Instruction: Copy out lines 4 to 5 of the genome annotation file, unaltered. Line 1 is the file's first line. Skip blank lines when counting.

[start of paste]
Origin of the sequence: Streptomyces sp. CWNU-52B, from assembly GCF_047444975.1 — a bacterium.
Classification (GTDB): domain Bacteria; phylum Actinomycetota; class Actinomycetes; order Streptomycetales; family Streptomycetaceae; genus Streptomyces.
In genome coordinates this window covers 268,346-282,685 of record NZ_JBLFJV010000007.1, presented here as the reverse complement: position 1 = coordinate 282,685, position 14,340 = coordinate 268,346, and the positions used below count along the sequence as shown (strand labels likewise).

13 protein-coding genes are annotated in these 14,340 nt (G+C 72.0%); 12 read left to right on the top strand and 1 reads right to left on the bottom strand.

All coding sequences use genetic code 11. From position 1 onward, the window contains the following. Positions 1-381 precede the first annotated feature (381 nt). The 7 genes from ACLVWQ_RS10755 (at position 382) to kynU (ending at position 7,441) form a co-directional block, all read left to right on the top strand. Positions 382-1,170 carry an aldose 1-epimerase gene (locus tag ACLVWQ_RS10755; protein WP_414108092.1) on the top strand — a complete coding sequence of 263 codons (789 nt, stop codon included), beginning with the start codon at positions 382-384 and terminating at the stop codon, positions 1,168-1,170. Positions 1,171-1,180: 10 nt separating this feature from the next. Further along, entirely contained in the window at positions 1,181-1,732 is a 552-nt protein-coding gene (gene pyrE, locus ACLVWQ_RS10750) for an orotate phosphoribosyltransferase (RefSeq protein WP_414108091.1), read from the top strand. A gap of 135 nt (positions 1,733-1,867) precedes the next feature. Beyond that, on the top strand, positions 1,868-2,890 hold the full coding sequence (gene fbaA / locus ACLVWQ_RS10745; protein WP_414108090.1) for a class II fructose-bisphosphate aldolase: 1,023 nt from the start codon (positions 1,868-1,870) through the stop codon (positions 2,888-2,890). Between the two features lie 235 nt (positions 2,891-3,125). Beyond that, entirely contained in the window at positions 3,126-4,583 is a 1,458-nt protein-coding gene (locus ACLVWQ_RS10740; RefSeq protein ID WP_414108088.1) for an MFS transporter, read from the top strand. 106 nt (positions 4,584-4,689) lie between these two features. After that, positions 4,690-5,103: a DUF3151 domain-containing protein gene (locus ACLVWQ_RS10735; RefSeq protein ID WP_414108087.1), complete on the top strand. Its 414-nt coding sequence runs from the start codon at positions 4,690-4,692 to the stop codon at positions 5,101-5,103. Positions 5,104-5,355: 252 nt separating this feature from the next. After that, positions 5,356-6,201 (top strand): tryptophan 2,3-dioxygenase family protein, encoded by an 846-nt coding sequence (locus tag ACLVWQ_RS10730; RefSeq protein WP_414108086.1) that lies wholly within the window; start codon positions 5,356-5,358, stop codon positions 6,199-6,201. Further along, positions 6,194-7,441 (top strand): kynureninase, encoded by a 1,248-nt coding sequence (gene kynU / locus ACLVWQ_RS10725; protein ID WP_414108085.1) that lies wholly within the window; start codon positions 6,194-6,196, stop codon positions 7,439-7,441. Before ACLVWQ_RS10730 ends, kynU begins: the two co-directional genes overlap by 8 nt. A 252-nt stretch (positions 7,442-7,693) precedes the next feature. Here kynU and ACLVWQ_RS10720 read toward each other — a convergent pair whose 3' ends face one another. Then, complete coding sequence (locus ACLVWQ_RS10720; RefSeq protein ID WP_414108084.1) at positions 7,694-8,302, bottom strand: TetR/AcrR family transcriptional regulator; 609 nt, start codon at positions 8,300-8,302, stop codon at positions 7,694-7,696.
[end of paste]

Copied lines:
13 protein-coding genes are annotated in these 14,340 nt (G+C 72.0%); 12 read left to right on the top strand and 1 reads right to left on the bottom strand.

All coding sequences use genetic code 11. From position 1 onward, the window contains the following. Positions 1-381 precede the first annotated feature (381 nt). The 7 genes from ACLVWQ_RS10755 (at position 382) to kynU (ending at position 7,441) form a co-directional block, all read left to right on the top strand. Positions 382-1,170 carry an aldose 1-epimerase gene (locus tag ACLVWQ_RS10755; protein WP_414108092.1) on the top strand — a complete coding sequence of 263 codons (789 nt, stop codon included), beginning with the start codon at positions 382-384 and terminating at the stop codon, positions 1,168-1,170. Positions 1,171-1,180: 10 nt separating this feature from the next. Further along, entirely contained in the window at positions 1,181-1,732 is a 552-nt protein-coding gene (gene pyrE, locus ACLVWQ_RS10750) for an orotate phosphoribosyltransferase (RefSeq protein WP_414108091.1), read from the top strand. A gap of 135 nt (positions 1,733-1,867) precedes the next feature. Beyond that, on the top strand, positions 1,868-2,890 hold the full coding sequence (gene fbaA / locus ACLVWQ_RS10745; protein WP_414108090.1) for a class II fructose-bisphosphate aldolase: 1,023 nt from the start codon (positions 1,868-1,870) through the stop codon (positions 2,888-2,890). Between the two features lie 235 nt (positions 2,891-3,125). Beyond that, entirely contained in the window at positions 3,126-4,583 is a 1,458-nt protein-coding gene (locus ACLVWQ_RS10740; RefSeq protein ID WP_414108088.1) for an MFS transporter, read from the top strand. 106 nt (positions 4,584-4,689) lie between these two features. After that, positions 4,690-5,103: a DUF3151 domain-containing protein gene (locus ACLVWQ_RS10735; RefSeq protein ID WP_414108087.1), complete on the top strand. Its 414-nt coding sequence runs from the start codon at positions 4,690-4,692 to the stop codon at positions 5,101-5,103. Positions 5,104-5,355: 252 nt separating this feature from the next. After that, positions 5,356-6,201 (top strand): tryptophan 2,3-dioxygenase family protein, encoded by an 846-nt coding sequence (locus tag ACLVWQ_RS10730; RefSeq protein WP_414108086.1) that lies wholly within the window; start codon positions 5,356-5,358, stop codon positions 6,199-6,201. Further along, positions 6,194-7,441 (top strand): kynureninase, encoded by a 1,248-nt coding sequence (gene kynU / locus ACLVWQ_RS10725; protein ID WP_414108085.1) that lies wholly within the window; start codon positions 6,194-6,196, stop codon positions 7,439-7,441. Before ACLVWQ_RS10730 ends, kynU begins: the two co-directional genes overlap by 8 nt. A 252-nt stretch (positions 7,442-7,693) precedes the next feature. Here kynU and ACLVWQ_RS10720 read toward each other — a convergent pair whose 3' ends face one another. Then, complete coding sequence (locus ACLVWQ_RS10720; RefSeq protein ID WP_414108084.1) at positions 7,694-8,302, bottom strand: TetR/AcrR family transcriptional regulator; 609 nt, start codon at positions 8,300-8,302, stop codon at positions 7,694-7,696.